The less you have to think about on race week and especially race day, the better. Also, the longer the race ad the further you travel for it, the more this gets magnified!

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3 Things to Put in Your Training Log

Now you know you need to keep a training log, and you have your training log in hand (or on the computer). Now what do you put in that log?

Well I’m glad you asked! Really there is no wrong answer. Something to keep in mind though is that it is far better to put too much information in there than it is to put too little. You would rather be sifting through excess info to find what you need than to be wishing you had written something down. In general, I like to log these three types of info:

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3 Types of Training Logs

So you want to start your training log, but you don’t know where to start. The good news is that this is totally up to you! You need to choose the type of log that you will actually use. It doesn’t matter how fancy it is if you don’t put any information in it.

Some people like high tech journals, and some people like $1 notebooks. Here are three types of journals for just about anyone!

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3 Reasons to Keep a Training Log

Some people have said “the definition of insanity is doing the same thing over and over hoping for different results.” Too often though, we do that in our training. We do the same thing week after week, season after season, and we wonder why we don’t get any better. Want to break out of that rut? Take a look at your training log and see what you’ve been doing and what you should change!

Oh… you haven’t been keeping a training log? Here’s 3 reasons to keep a training log, and 3 ways to do it!

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A Single Sport Focus

The sport of triathlon is really made up on three different sports: swimming, cycling, and running. I know… shocker! When it comes to race day, being a single sport athlete won’t cut it. i remind myself that every race as I’m a behind the fast swimmers out of the water, or when the runners are pulling away from me on the first leg of a Duathlon. We’re triathletes, so we balance all three sports in training like we do on race day. But, there is something to be said for a single sport focus. Whether this be for a specific block of training or working on a weakness, it may be time to hone in on one sport for some time. Continue reading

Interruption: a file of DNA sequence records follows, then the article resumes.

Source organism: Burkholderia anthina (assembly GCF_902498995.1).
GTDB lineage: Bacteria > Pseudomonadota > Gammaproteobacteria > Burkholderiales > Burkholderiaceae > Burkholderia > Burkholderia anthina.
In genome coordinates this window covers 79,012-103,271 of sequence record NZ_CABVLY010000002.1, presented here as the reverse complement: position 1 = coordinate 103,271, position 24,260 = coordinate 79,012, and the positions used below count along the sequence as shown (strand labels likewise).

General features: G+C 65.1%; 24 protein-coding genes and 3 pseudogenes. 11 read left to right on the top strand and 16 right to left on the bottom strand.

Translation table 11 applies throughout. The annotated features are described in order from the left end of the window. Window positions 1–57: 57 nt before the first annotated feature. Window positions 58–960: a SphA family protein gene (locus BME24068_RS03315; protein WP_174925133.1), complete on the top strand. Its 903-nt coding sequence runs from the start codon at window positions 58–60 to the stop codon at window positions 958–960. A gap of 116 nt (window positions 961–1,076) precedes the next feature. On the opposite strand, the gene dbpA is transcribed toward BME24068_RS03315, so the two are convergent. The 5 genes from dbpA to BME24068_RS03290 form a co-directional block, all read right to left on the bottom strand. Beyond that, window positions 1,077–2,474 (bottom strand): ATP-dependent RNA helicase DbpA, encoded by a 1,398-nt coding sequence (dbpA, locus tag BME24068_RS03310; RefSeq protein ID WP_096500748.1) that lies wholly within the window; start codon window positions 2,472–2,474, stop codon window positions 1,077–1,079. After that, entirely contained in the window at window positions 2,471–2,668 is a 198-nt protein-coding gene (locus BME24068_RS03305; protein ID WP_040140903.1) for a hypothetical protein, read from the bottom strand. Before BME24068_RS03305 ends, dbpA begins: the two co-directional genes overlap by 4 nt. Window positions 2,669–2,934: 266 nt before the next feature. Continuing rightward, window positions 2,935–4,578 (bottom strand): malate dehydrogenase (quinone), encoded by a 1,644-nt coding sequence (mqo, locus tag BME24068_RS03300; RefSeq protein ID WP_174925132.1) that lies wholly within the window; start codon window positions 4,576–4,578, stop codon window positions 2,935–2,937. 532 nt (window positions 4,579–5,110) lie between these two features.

3 Workouts for Time Crunched Triathletes

Time crunched… I guess that really describes all of us. Unless you are an elite level athlete, your life will always be competing with your hobby. Even then, elite athletes still have a family, sponsor obligations, and many of them have a side job to keep the lights on.

So everyone wants to know what workouts will give them the best bang for their buck fitness wise. Let’s be up front here… there is no magic pill you can take to make you faster (actually… there is, but USA Anti-Doping and WADA might have something to say to you about that… and even then it’s of questionable safety before we get into the morality of it… but that’s another topic.)

Back on topic… what can you do to get the most of out your limited training time? Continue reading

Winter Running Basics

It’s winter here in the northern hemisphere, and that means one of two things: either you are out running in less than ideal conditions, or your are on a treadmill. (or not at all… but that would be 3 things). Most of us don’t like treadmills, and since there is not the plethora of apps to make it as enjoyable as indoor cycling (although Zwift is changing that!!!) most of us are more inclined to brave the elements for our runs than we are for our bike rides. So here is my beginner’s guide to winter running! Continue reading

Rest and Recovery

You want to go faster? Train more… right? No… rest more. That’s right, training doesn’t make you stronger and faster, recovery does. It is during recovery that your body rebuilds itself after the stress of training and you get stronger. I’ve written about this before, but today it really hit home in my first recovery week of the season.

As you ramp up your training, you fitness increases, but so does fatigue. You get tired. I could feel it after 3 weeks back in training mode. My main workouts in this phase have been the strength training work. I could feel it in my hips as I started to really pile on the load. But I was getting tired. I had been taking the regularly recovery days, but sometimes you need a week to rest.